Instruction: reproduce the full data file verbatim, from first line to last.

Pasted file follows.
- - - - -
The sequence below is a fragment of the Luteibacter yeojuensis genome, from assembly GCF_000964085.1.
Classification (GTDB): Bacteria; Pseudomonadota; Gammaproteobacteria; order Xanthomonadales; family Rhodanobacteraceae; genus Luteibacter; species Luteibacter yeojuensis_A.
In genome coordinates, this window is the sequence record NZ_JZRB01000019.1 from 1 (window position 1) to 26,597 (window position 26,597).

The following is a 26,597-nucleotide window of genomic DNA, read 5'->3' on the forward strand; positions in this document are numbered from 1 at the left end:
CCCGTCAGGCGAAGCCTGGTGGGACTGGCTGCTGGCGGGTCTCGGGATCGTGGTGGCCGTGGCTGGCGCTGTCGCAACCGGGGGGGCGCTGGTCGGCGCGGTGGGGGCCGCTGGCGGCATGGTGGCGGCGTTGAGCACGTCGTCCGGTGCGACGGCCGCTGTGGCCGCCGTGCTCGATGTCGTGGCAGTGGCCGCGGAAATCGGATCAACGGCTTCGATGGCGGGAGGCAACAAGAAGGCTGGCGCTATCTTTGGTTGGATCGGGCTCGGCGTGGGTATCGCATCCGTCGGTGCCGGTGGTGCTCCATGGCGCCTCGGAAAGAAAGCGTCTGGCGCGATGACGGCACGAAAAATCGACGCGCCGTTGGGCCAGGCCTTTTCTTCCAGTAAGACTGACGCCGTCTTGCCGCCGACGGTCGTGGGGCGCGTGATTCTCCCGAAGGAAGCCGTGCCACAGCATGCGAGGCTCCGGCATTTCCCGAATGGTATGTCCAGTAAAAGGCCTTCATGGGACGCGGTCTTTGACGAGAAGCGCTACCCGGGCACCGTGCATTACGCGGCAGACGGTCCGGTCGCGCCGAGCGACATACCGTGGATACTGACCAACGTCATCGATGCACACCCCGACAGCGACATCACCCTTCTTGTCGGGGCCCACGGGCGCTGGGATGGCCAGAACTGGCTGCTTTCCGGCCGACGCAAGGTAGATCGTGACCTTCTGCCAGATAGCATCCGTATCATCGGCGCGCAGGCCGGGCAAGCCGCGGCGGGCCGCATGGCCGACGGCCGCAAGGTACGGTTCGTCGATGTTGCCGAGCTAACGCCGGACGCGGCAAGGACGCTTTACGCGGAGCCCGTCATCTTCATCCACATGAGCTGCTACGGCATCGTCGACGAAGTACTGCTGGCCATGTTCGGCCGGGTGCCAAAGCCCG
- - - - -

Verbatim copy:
The sequence below is a fragment of the Luteibacter yeojuensis genome, from assembly GCF_000964085.1.
Classification (GTDB): Bacteria; Pseudomonadota; Gammaproteobacteria; order Xanthomonadales; family Rhodanobacteraceae; genus Luteibacter; species Luteibacter yeojuensis_A.
In genome coordinates, this window is the sequence record NZ_JZRB01000019.1 from 1 (window position 1) to 26,597 (window position 26,597).

The following is a 26,597-nucleotide window of genomic DNA, read 5'->3' on the forward strand; positions in this document are numbered from 1 at the left end:
CCCGTCAGGCGAAGCCTGGTGGGACTGGCTGCTGGCGGGTCTCGGGATCGTGGTGGCCGTGGCTGGCGCTGTCGCAACCGGGGGGGCGCTGGTCGGCGCGGTGGGGGCCGCTGGCGGCATGGTGGCGGCGTTGAGCACGTCGTCCGGTGCGACGGCCGCTGTGGCCGCCGTGCTCGATGTCGTGGCAGTGGCCGCGGAAATCGGATCAACGGCTTCGATGGCGGGAGGCAACAAGAAGGCTGGCGCTATCTTTGGTTGGATCGGGCTCGGCGTGGGTATCGCATCCGTCGGTGCCGGTGGTGCTCCATGGCGCCTCGGAAAGAAAGCGTCTGGCGCGATGACGGCACGAAAAATCGACGCGCCGTTGGGCCAGGCCTTTTCTTCCAGTAAGACTGACGCCGTCTTGCCGCCGACGGTCGTGGGGCGCGTGATTCTCCCGAAGGAAGCCGTGCCACAGCATGCGAGGCTCCGGCATTTCCCGAATGGTATGTCCAGTAAAAGGCCTTCATGGGACGCGGTCTTTGACGAGAAGCGCTACCCGGGCACCGTGCATTACGCGGCAGACGGTCCGGTCGCGCCGAGCGACATACCGTGGATACTGACCAACGTCATCGATGCACACCCCGACAGCGACATCACCCTTCTTGTCGGGGCCCACGGGCGCTGGGATGGCCAGAACTGGCTGCTTTCCGGCCGACGCAAGGTAGATCGTGACCTTCTGCCAGATAGCATCCGTATCATCGGCGCGCAGGCCGGGCAAGCCGCGGCGGGCCGCATGGCCGACGGCCGCAAGGTACGGTTCGTCGATGTTGCCGAGCTAACGCCGGACGCGGCAAGGACGCTTTACGCGGAGCCCGTCATCTTCATCCACATGAGCTGCTACGGCATCGTCGACGAAGTACTGCTGGCCATGTTCGGCCGGGTGCCAAAGCCCG